Saturday, September 27, 2014

Dear John...

I first met John Spinello in 2004 when I was researching my book, Timeless Toys. Listed at the bottom of the 1965 Operation game I owned was "US PATENT No. 3,333,846" I had crossed paths with the name Marvin Glass many times in my research on toys, so too the name Gunnars Licitis, but who was this John O. Spinello?

I looked up all the John Spinellos I could find in the Chicago area. "I'm looking for the inventor of Operation..." was my opening line. In just a few calls I found my man.

Turns out, John sold the rights to his game to Marvin Glass for $500 and the promise of a job upon his graduation from the University of Illinois. He got the $500. Marvin Glass & Associates licensed the game to Milton Bradley, which in turn modified it with the surgery theme we recognize today. In 1965, Operation, the "skill game where you're the doctor" was released. It was an immediate hit.

Over the years John and I stayed in touch. In 2008 when Director Ken Sons and I set out to make Toyland, our documentary film on toy and game inventors, I knew John and his story had to be a part of it. Ken and I flew up to Chicago with our small crew and spent the day with John and his wife, Madeline. After several hours and several courses of the best Italian food ever,  our friendship was secured. We shared a love of toys and family. Over the years I've met John's kids and grandkids and through every interaction I've ever had with him, I was always struck by his positivity. He was never bitter over the raw deal he got from Marvin Glass and instead, focused on the joy the game brought people and his legacy. Here's John's segment from Toyland, filmed in 2008.

John has come upon some tough times and could use help covering some medical biils. Fellow game inventor Peggy Brown and I have launched a website and have planned an upcoming Crowdrise campaign for John. We're asking you to send John a $3 thank you for giving so many of us, so much joy over the years. Or simply offer him some encouragement by writing him a Dear John letter. Please head here to learn more:

Sunday, July 13, 2014

Vertical Marketing

There's a man in a tree in Black Mountain, North Carolina.

We didn't notice him right away. It was the white cup that first got our attention. We were walking along the other side of the street when this thing on a string caught the sun and then our eye. "Is that a bird feeder?" I asked my wife. "It's hanging kind of low, isn't it?" she responded.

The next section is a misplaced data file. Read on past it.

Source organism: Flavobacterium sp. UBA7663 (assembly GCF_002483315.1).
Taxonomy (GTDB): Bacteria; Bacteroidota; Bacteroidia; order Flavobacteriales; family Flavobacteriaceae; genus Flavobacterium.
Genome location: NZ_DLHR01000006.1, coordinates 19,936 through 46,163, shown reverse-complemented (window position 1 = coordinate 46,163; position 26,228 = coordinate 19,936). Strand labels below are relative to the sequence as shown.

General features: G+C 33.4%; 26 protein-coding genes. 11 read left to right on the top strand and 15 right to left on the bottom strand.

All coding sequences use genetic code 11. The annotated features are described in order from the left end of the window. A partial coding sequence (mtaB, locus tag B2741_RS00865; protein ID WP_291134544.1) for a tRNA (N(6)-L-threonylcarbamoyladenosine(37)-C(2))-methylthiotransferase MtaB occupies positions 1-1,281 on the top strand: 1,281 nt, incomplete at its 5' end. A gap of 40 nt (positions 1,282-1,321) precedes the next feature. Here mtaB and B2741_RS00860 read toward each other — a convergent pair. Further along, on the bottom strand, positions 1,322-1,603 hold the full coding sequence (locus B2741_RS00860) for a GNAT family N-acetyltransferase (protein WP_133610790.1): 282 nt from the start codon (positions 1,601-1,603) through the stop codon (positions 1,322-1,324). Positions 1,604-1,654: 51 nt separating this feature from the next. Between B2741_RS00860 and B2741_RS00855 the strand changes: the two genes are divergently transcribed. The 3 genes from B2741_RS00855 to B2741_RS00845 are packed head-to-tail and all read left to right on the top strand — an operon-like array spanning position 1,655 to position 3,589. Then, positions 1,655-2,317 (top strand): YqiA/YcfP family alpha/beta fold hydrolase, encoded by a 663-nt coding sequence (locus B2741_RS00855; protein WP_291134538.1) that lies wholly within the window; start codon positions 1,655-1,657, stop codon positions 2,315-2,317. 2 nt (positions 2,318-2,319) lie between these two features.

We walked closer and heard the music at the same time. Looking in that direction and seeing no one, we were puzzled. Then it dawned on us, "There's a guitar player in that tree and that's his tip cup."

We smiled and continued our window shopping. His exceptionally different approach won me over, and before we headed back to the car, I had to cross the street and see for myself.

"Hello, there!" I called. He was way up there, sitting on a branch like he'd been there many times before. It seemed too intrusive to take his picture, so we just listened for a bit. 

There's a man in a tree in Black Mountain, North Carolina. He has my admiration and two more bucks.

Seize the Play!

Thursday, July 10, 2014

25 Years of Making Connections

I'm not sure where the years went, but TriBond, a game about making the connection among 3 clues, turns 25 next year. We are gearing up for one heck of a party (and a new edition), but in the meantime, you can play along with the TriBond of the Day, at

We believe people long for connection with their friends and family through shared experiences that involve play. That's because play is a powerful force. Over the years we’ve gotten hundreds of letters and email from fans who have used the game to connect to one another. There was the man who wrote to thank us for creating the game because it reconnected him with his father. They were estranged and got together only on holidays. One Thanksgiving, while playing TriBond, he heard his dad laugh and something changed. Play reconnected them. 

Another young man wrote to tell us how he used TriBond to ask his girlfriend to marry him. He secretly placed his proposal on one of the game cards, because they had met playing TriBond at a party years before. She pulled the card and almost passed out. She said yes, but the way. 

Stories like these make the connections created by our game, all the more rewarding. Over the years, we’ve sold 3 millions copies of TriBond. That’s a lot of connections!

Here's to 25 more years of making more... Seize the Play!

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